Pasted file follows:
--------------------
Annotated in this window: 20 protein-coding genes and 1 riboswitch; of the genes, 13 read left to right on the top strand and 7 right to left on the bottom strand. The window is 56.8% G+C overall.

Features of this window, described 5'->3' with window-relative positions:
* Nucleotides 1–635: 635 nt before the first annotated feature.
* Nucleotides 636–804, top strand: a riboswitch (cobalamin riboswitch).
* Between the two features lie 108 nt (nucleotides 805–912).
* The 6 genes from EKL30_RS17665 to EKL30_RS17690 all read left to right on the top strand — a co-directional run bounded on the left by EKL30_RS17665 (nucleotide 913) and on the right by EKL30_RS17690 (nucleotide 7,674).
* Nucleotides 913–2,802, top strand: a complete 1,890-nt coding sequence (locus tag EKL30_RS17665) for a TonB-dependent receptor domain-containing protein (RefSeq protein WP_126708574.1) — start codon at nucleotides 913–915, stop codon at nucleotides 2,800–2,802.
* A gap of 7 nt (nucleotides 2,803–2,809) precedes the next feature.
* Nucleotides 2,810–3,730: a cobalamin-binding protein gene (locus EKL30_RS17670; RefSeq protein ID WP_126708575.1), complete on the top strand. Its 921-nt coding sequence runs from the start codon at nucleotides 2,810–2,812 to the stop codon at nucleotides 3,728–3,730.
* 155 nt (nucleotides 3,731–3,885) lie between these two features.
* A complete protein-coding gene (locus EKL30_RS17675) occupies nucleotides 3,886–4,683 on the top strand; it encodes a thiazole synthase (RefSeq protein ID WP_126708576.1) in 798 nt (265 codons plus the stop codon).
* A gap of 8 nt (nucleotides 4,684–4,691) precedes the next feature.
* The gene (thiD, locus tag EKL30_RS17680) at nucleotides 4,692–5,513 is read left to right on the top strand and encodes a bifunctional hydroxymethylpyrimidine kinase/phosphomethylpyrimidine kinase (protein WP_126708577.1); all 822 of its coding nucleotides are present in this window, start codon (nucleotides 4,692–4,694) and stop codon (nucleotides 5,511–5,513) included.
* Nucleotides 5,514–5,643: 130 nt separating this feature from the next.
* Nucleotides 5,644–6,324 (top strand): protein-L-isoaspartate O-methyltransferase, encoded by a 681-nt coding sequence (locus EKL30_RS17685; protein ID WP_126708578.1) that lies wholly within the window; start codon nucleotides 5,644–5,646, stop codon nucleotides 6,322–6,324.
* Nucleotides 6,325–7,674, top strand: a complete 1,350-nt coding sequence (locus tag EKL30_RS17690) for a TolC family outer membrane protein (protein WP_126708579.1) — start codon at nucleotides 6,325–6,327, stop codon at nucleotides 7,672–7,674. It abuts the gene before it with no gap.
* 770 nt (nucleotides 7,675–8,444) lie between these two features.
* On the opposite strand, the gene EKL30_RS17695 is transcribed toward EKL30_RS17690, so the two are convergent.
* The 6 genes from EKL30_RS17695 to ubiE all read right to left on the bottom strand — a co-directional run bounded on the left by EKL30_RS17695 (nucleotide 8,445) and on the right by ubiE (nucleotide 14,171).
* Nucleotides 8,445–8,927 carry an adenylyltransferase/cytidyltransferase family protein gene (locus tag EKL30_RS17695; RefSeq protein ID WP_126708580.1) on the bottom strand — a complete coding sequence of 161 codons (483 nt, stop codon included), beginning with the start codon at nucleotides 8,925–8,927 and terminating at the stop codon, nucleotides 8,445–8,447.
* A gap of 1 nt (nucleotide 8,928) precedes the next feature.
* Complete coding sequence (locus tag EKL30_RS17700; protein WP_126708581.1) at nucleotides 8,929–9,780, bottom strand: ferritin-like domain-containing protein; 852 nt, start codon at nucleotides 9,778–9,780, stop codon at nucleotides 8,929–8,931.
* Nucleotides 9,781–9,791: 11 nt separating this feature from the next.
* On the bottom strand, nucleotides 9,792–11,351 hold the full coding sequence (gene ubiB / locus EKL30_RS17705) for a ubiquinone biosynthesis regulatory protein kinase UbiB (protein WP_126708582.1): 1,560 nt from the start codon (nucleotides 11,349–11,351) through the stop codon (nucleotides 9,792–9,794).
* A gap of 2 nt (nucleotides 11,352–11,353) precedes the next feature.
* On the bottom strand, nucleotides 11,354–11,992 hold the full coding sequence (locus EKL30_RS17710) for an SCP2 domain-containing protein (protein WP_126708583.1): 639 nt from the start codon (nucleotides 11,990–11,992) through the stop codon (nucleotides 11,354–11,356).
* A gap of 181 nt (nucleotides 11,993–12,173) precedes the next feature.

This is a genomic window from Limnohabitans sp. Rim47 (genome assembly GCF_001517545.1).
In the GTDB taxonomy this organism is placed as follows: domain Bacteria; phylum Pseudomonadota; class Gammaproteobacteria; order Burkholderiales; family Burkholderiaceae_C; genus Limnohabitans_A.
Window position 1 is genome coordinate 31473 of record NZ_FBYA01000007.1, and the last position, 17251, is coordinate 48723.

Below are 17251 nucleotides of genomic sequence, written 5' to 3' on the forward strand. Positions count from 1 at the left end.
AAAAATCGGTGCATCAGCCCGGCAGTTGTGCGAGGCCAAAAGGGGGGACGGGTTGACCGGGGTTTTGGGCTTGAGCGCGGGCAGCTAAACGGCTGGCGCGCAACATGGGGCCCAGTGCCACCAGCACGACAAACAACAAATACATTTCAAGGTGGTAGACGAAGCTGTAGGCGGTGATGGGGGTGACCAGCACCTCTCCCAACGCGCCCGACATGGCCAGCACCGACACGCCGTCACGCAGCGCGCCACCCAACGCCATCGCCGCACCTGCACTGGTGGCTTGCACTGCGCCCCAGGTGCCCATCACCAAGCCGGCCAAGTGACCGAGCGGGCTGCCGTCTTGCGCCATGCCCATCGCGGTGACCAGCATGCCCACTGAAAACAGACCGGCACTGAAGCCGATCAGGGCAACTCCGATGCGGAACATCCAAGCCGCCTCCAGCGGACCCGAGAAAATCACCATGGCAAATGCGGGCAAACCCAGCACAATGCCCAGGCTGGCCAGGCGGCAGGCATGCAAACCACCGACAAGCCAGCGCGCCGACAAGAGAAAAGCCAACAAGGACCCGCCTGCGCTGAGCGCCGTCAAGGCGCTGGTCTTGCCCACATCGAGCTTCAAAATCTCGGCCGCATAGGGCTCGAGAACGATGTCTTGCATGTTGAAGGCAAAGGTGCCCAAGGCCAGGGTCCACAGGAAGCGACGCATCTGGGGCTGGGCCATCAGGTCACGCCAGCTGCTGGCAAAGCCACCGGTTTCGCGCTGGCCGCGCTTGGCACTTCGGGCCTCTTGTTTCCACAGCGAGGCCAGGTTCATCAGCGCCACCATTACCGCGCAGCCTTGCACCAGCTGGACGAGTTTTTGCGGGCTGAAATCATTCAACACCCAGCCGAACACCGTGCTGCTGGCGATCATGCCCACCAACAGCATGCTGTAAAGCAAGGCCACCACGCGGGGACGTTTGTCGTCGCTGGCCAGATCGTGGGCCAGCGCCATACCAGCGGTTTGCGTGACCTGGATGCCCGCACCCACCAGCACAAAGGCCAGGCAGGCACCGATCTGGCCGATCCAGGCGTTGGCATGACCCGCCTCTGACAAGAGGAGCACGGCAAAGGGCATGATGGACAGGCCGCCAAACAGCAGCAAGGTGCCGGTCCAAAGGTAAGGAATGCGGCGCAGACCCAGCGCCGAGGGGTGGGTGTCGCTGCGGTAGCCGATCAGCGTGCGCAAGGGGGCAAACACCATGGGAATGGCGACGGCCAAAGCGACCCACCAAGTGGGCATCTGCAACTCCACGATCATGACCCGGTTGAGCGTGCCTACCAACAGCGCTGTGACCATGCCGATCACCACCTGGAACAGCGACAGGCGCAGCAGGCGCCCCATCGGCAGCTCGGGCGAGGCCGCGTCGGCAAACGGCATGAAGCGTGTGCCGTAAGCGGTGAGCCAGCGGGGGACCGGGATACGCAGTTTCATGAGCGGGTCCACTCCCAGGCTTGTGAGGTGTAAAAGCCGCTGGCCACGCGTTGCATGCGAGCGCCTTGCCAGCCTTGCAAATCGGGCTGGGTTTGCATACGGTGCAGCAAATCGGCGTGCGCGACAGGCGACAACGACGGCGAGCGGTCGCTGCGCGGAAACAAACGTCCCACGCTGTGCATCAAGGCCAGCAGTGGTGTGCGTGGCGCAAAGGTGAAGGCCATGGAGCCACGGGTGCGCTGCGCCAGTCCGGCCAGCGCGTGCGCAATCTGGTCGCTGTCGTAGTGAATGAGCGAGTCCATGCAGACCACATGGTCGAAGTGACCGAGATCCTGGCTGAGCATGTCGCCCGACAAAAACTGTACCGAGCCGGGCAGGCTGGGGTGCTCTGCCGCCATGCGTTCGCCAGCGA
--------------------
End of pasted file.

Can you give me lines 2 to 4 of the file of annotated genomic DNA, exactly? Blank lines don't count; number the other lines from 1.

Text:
Features of this window, described 5'->3' with window-relative positions:
* Nucleotides 1–635: 635 nt before the first annotated feature.
* Nucleotides 636–804, top strand: a riboswitch (cobalamin riboswitch).